Pundamilia sp. "red head" is an unique and beautiful
fish from the southern end of Lake Victoria. There are
apparently only two locales where populations of this
Pundamilia species resides. The Mabibi Islands are a
home to a variant of Pundamilia sp. "red head". To my
knowledge, this particular variant has never made it to
the hobby. It is reportedly more elongated with a
shorter head, but similar in coloration to the other variant
that hails from Zue Island in Speke Gulf. This is
the fish familiar to aquarists as Pundamilia sp. "red
head". This species has also been called Pundamilia sp.
"Zue Island" or "Zue Island red head nyererei".
It is possible that Pundamilia sp. "red head" is not an
actual nyererei variant. The genus Pundamilia was
validated by Seehausen and Lippisch in 1998. Six to
eight vertical bars are visible on the body (albeit faint),
but the Zue Island red head has a much higher body
profile than any nyererei variants I am aware of. The
belly region is orange and fades to yellow then pink
towards the dorsal. The section of the body above the
anal fin is green. A lighter blaze runs across the spine.
Bottom lip is lightly colored a white blue. Basic face
coloration is pink. Three faded bars run across the forehead.
The throat region is deep red and merges into the
pink of the face. A faded vertical bar runs across the
face and through the eye. The dorsal fin is bright blue
lined and spotted red as it extends. The tail fin is transparent
and red colored. The anal fin is a blue green with
three to five egg spots. Pelvic fins are black along the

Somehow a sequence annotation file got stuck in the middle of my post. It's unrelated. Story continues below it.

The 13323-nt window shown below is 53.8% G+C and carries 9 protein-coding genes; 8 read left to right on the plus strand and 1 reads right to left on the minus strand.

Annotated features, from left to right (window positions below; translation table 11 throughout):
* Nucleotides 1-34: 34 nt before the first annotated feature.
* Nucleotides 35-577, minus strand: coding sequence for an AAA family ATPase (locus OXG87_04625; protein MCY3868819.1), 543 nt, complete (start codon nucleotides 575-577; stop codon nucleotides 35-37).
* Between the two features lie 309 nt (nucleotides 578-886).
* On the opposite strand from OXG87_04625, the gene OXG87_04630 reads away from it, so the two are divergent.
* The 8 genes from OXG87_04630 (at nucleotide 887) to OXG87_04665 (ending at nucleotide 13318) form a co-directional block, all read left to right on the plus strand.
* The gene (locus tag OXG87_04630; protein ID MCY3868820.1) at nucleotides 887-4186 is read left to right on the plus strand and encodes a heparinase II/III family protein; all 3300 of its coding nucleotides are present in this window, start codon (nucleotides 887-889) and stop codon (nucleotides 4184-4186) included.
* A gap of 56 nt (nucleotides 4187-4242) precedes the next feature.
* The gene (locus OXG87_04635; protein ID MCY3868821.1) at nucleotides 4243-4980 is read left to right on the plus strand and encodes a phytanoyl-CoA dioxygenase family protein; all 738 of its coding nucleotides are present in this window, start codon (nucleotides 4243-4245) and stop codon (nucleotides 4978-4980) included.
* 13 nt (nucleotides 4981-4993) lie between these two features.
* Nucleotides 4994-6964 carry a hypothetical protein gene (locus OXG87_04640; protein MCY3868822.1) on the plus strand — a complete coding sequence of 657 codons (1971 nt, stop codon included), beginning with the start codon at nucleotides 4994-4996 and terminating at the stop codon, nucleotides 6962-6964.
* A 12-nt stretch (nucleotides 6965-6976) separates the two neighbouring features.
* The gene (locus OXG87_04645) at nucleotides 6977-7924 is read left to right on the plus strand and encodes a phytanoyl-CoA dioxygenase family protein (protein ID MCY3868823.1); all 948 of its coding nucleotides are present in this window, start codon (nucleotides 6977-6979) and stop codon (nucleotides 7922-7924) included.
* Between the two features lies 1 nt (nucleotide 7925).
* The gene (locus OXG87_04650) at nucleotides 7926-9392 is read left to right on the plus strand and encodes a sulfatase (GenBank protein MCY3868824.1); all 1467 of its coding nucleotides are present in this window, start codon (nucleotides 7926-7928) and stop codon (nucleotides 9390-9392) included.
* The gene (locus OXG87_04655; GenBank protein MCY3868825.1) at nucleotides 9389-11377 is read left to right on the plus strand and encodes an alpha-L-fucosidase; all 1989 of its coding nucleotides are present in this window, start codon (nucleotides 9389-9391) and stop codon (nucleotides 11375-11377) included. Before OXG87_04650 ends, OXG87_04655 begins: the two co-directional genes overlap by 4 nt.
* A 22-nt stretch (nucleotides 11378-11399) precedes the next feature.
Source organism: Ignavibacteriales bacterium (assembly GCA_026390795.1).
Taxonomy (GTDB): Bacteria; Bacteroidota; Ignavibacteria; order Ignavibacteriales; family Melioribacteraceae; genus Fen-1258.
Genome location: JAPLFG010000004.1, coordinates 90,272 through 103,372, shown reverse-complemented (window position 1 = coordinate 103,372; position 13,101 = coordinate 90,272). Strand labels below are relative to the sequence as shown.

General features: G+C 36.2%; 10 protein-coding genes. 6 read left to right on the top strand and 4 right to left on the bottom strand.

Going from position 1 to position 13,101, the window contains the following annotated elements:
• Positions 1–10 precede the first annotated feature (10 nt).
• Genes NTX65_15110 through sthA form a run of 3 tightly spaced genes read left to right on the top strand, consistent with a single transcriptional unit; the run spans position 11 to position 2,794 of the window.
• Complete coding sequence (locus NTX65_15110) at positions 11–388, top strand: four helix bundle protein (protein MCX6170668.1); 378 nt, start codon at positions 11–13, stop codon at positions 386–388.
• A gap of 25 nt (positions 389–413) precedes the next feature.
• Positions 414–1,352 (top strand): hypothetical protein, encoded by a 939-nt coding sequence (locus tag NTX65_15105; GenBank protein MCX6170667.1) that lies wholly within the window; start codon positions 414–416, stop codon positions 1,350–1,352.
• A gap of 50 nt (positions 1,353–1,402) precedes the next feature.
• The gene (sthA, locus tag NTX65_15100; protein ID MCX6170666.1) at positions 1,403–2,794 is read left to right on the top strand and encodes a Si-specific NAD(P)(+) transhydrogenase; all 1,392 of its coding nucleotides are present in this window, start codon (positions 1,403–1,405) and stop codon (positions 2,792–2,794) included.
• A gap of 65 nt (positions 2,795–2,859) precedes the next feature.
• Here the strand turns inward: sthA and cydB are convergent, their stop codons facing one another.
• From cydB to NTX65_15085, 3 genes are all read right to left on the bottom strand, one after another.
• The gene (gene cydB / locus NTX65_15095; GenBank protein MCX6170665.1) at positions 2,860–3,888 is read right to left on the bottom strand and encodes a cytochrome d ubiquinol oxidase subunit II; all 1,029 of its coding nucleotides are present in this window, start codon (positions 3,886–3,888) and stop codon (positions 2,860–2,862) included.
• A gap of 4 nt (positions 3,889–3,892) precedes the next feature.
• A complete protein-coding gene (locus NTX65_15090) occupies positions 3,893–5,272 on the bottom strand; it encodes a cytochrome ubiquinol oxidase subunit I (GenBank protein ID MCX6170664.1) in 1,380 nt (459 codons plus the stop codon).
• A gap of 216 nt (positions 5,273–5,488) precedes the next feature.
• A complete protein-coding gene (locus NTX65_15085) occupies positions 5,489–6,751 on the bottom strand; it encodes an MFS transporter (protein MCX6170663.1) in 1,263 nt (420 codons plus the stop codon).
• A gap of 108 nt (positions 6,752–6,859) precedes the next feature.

first two fin rays and fade to lightly colored red. Maximum
size of Pundamilia sp. "red head" is around four
At Zue Island, Pundamilia sp. "red head" is found in
the area between the shore and water not more than 15
feet deep. This shallow water gem can be found over a
rocky bottom amidst schools of algae grazing Neochromis.
No Pundamilia nyererei types inhabit their
range. Pundamilia sp. "red head" at Zue Island is an
aufwuchs grazer. Other species in the aquarium hobby
from Zue Island include Paralabidochromis chilotes
and Paralabidochromis chromogenys.
In the aquarium, Pundamilia sp. "red head" is undemanding.
They are not as aggressive as other Pundamilia
variants and in a tank with nyererei variants,
care must be taken as they can easily be bullied. Suitable
Victorian tank mates might include Neochromis
rufocaudalis, Xystichromis sp. "flameback", or Haplochromis
sp. "Kenya gold". Be certain to carefully
observe any mixing of fish from this region. Try to
include species of differing body shape and coloration.
Any commercial high quality flake food, brine shrimp,
and algae tabs should adequately suffice for nutrition.
A good regimen is to occasionally mix food sources.
A carotene based color flake will cause dominant
males to literally glow.
Provided that no overly robust species are housed with
Pundamilia sp. "red head", spawning occurs readily.
As with the other haplochromines of Lake Victoria, the
Zue Island red head is a mouth brooder. The eggs are
quite small so an adult female would be able to incubate
a good sized batch. My spawns thus far have been
small, in the 8-14 fry range, but I suspect that before
long broods of near 50 will be possible.
Pundamilia sp. "red head" is not a common
species in the hobby. It is available from
some specialty breeders. Certainly when
more hobbyists are exposed to this wonderful
little fish, demand for it will increase.
The Zue Island red head is one of the many
furu from the ecologically threatened Lake
Victoria. Although it appears to remain in
good numbers within its range, man has
proven time and time again how quickly he
can cause the extinctions of creatures he
shares the earth with through blatant disregard
for their habitat. Let's hope we can
keep captive populations strong and thriving
for many years to come.
Seehausen, O. Lake Victoria Rock Cichlids.
1996 Verduyn Cichlids. pp. 100-128.
Fermon, Y. Conversation.